Though that Men do Call it Dotage

Original Text: 
British Library Add. MS 31922, fols. 55v-56 (attributed to Henry VIII); and John Stevens, Music & Poetry in the Early Tudor Court (London: Methuen, 1961): 406-07.
1Though that men do call it dotage,
2Who loveth not wanteth courage;
3And whosoever may love get,
5Or else from her which is her heir,
6And she to him must seem most fair.
7With eye and mind doth both agree.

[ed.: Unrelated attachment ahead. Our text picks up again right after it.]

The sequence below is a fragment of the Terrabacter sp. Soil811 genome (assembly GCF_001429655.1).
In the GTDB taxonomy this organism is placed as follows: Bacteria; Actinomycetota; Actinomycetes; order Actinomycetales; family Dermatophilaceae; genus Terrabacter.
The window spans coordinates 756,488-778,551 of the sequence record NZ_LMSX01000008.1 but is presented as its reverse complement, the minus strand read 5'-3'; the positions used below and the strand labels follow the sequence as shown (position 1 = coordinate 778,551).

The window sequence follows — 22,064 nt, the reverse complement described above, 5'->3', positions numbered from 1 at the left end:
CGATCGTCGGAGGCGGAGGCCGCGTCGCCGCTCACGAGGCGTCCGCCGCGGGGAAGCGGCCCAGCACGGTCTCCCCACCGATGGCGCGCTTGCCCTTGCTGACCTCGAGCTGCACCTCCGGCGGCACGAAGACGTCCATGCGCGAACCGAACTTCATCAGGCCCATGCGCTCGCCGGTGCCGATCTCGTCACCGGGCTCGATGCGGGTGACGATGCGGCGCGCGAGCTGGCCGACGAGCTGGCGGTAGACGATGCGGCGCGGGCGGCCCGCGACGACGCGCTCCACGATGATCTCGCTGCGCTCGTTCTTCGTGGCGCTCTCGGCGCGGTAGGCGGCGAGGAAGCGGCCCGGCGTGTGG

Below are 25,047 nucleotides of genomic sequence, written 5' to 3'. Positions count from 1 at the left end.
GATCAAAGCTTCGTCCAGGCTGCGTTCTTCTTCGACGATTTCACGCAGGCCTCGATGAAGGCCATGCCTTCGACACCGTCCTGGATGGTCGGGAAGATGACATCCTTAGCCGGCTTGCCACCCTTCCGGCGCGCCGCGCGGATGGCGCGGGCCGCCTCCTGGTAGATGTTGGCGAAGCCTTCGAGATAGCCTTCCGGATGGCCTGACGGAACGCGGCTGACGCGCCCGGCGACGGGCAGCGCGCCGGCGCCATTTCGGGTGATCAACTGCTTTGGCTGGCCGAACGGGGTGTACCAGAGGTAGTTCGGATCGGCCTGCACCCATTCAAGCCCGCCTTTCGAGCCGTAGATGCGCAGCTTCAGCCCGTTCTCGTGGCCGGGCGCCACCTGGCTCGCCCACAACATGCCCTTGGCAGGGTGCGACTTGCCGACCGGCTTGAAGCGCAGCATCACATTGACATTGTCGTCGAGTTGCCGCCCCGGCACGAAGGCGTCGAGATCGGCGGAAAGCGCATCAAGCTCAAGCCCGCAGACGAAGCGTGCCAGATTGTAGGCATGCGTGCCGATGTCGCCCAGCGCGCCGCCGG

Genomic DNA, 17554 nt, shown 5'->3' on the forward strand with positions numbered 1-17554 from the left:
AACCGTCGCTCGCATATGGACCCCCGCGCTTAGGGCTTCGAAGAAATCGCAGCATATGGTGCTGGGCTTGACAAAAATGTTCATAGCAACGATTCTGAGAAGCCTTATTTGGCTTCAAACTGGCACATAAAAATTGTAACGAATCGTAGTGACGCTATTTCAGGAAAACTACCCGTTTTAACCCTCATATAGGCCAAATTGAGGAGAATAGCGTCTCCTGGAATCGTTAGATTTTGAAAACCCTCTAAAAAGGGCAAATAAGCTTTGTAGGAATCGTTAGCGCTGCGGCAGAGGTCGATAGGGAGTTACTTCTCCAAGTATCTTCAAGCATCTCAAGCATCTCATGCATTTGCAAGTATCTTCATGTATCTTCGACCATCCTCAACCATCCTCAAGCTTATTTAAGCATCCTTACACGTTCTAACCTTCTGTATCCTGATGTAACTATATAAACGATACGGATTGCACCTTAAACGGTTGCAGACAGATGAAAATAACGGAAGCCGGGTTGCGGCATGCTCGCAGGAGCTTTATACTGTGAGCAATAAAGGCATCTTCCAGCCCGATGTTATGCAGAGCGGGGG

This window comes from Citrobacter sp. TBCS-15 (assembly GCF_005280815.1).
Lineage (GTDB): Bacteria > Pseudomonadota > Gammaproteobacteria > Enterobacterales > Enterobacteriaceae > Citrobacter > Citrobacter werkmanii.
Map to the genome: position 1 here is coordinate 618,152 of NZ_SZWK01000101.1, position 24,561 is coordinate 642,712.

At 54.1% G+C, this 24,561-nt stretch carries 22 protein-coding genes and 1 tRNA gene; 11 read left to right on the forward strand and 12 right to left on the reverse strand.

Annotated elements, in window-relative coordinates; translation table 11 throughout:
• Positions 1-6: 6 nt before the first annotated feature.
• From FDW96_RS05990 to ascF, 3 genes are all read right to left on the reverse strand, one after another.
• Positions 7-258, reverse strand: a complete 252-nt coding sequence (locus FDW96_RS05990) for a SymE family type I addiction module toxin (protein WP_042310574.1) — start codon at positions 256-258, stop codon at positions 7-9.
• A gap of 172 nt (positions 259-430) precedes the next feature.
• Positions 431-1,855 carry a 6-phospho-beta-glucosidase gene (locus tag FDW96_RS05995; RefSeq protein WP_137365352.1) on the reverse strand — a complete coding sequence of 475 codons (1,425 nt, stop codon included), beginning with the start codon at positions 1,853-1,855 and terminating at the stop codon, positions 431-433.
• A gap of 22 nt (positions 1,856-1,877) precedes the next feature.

8There is no boot: there must it be.
9The eye doth look and represent,
10But mind afformeth with full consent.
11Thus am I fixed without grudge:
12Mine eye with heart doth me so judge.
13Love maintaineth all noble courage.
15Such lovers--though they take pain--
16It were pity they should obtain,
18They hinder lovers that would be true.
19For whoso loveth should love but once.

Notes

4] fet: obtain. Back to Line
14] all of the village: "a low-brow" or "country hick." Back to Line
17] sue: petition. Back to Line
20] none: no fickle lover. Back to Line
RPO poem Editors: 
Ian Lancashire
RPO Edition: 
RPO 1997.
Form: